780 CMR Chapter 34 May Be Getting More Restrictive

On September 10, The Massachusetts Board of Building Regulations & Standards (BBRS) made the decision to move 14 code change proposals forward for final public comment and possible promulgation at their October 8th meeting. For commercial building designers and owners, the most notable of the proposed changes involves 780 CMR 34.00, Existing Structures which references the 2009 International Existing Building Code (IEBC).

urrently, IEBC users have the choice between three separate compliance methods in Massachusetts which include the: (1) Prescriptive Compliance Method, (2) Work Area Compliance Method, and (3) Performance Compliance Method. Without going into all of the nuances associated with each compliance method (we’ll save that for a later blog entry), the Prescriptive Compliance Method provides a straightforward approach to code compliance for additions, alterations, repairs, and changes of occupancy in existing buildings. Essentially, this method requires all new work associated with an alteration to comply with the new construction requirements of the IBC and permits spaces outside of the designated work area to remain as is (unless deemed hazardous or unsafe by the building or fire official). This approach is particularly useful when performing smaller alterations in existing buildings to prevent users from having to evaluate the entire building outside of the work area.

When Massachusetts adopted the 8th Edition of 780 CMR, there were significant amendments to Chapter 34. One of these amendments eliminated IEBC Section 101.5.1 which required buildings utilizing the Prescriptive Compliance Method to comply with the provisions of the 2009 International Fire Code (IFC). This reference to the IFC was important as Chapters 8 and 46 contain requirements that must be met in all existing buildings including components such as interior finishes, elevator operation, vertical opening protection, means of egress, sprinkler systems, fire alarm systems, etc. These requirements vary depending on the occupancy classification. The intent of the reference in IEBC Section 101.5.1 to the IFC was to ensure that a minimum level of fire and life safety was provided in the existing buildings prior to allowing designers to utilize the Prescriptive Compliance Method since it is such a straightforward approach.

The MA amendment eliminating the reference to the IFC actually (likely not intentionally) made the Prescriptive compliance method in 780 CMR 34.00 significantly less restrictive than the base IEBC since the existing buildings do not currently need to comply with the IFC in order to use this method. The code change proposal to be heard at the BBRS meeting next month aims to re-instate the reference to the IFC in IEBC Section 101.5.1. If promulgated back into 780 CMR, this would require users to evaluate their existing buildings to verify compliance with the IFC prior to using the Prescriptive Compliance Method. Other notable changes associated with the code change proposal include not allowing Group R occupancies to utilize the Prescriptive compliance method or the Performance compliance method unless they comply with the 6th Edition or later of 780 CMR 9.00, Fire Protection Systems. This means that older Residential buildings undergoing alterations would likely be required to utilize the Work Area Compliance Method.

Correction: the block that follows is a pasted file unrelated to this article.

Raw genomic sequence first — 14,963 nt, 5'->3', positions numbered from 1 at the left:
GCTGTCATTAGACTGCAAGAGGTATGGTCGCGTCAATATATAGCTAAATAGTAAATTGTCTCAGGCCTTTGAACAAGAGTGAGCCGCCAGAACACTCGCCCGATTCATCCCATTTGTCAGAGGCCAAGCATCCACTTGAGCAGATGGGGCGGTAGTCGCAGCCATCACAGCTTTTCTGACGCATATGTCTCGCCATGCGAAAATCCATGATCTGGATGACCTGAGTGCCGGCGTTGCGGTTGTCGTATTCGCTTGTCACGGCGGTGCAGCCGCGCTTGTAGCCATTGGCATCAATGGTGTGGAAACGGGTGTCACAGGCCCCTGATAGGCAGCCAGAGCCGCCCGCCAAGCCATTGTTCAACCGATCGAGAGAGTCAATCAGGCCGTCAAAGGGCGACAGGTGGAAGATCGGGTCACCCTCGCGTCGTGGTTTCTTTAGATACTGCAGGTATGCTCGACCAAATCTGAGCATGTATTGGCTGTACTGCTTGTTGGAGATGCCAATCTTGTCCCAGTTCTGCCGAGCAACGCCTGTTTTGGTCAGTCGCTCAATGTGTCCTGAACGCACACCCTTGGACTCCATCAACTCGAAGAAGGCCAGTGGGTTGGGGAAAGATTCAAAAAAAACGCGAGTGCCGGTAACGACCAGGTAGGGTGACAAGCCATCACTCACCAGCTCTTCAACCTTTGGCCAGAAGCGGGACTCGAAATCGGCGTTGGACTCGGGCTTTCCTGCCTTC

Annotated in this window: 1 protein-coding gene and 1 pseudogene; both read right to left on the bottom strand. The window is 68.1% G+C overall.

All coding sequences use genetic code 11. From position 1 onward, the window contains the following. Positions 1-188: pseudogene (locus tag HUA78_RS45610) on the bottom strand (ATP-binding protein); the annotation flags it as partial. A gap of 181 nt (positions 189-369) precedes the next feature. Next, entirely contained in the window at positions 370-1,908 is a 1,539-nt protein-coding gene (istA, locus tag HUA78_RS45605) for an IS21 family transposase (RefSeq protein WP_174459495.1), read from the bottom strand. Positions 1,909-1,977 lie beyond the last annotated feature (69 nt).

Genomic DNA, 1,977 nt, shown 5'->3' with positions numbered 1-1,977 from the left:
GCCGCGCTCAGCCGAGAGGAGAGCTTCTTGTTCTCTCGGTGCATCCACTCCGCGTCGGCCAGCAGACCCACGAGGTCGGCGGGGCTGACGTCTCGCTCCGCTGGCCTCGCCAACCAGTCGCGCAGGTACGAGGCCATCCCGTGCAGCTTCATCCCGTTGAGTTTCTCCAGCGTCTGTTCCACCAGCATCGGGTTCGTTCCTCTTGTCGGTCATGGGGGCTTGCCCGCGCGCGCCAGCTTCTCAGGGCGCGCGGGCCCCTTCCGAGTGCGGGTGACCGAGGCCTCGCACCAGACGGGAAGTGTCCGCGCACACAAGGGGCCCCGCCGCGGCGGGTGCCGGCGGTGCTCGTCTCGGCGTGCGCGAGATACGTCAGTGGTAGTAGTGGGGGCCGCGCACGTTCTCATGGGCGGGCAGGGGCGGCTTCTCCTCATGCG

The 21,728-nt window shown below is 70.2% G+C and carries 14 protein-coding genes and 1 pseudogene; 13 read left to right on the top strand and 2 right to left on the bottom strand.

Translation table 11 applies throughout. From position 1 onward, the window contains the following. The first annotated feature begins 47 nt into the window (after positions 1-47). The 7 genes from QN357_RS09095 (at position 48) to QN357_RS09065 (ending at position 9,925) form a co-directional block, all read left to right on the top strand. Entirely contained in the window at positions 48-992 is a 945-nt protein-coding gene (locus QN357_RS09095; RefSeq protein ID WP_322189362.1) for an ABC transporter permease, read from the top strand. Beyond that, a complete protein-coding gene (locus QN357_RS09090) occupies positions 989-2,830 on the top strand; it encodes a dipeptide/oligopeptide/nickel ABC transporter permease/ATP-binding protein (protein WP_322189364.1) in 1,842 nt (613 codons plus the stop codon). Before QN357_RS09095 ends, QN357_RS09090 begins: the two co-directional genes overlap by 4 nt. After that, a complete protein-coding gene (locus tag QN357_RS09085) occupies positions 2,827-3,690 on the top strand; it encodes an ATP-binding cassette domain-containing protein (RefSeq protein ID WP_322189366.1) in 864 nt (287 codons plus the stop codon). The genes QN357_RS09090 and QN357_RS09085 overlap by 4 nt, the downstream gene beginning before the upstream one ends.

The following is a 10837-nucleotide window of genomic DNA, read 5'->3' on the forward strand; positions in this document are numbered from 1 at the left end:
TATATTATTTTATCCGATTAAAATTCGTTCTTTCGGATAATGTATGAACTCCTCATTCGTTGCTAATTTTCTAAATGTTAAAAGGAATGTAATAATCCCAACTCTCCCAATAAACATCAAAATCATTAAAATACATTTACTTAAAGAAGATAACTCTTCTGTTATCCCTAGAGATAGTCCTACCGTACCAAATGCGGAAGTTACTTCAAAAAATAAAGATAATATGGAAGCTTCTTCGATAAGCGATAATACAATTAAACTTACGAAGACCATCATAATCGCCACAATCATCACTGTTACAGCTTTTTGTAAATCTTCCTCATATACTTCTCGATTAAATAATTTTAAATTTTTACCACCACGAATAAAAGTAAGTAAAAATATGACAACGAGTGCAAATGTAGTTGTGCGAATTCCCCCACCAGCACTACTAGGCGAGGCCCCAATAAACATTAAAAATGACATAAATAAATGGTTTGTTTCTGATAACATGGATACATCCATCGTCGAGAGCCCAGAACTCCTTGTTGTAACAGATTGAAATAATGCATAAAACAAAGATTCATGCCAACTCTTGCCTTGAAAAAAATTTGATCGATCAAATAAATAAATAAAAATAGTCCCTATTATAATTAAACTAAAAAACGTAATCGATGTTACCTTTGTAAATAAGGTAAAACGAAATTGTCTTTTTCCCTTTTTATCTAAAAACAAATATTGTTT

The purpose of this code reference is to make sure existing buildings in Massachusetts provide a consistent minimum level of safety for building occupants and emergency responders. The underlying philosophy of this requirement is that only those buildings providing this level of safety should be eligible to utilize the more straightforward Prescriptive Compliance Method that does require analysis, and may require retroactive upgrades, to portions of the building outside of the work area.

For those that are familiar with the predecessor codes in Massachusetts such as the 6th Edition, Chapter 34 always required minimum levels of compliance with means of egress provisions regardless of the scope of work. While the addition of yet another requirement for building designers to meet is always viewed with skepticism, I would argue the correct perception on this change is that the BBRS is correcting an unintentional oversight to align our codes with not only the national standard, but also the same philosophy that has been employed on existing building projects in the state for years.

Check back in on our blog next month for an update on which code change proposals passed and which were denied at the BBRS monthly meeting.

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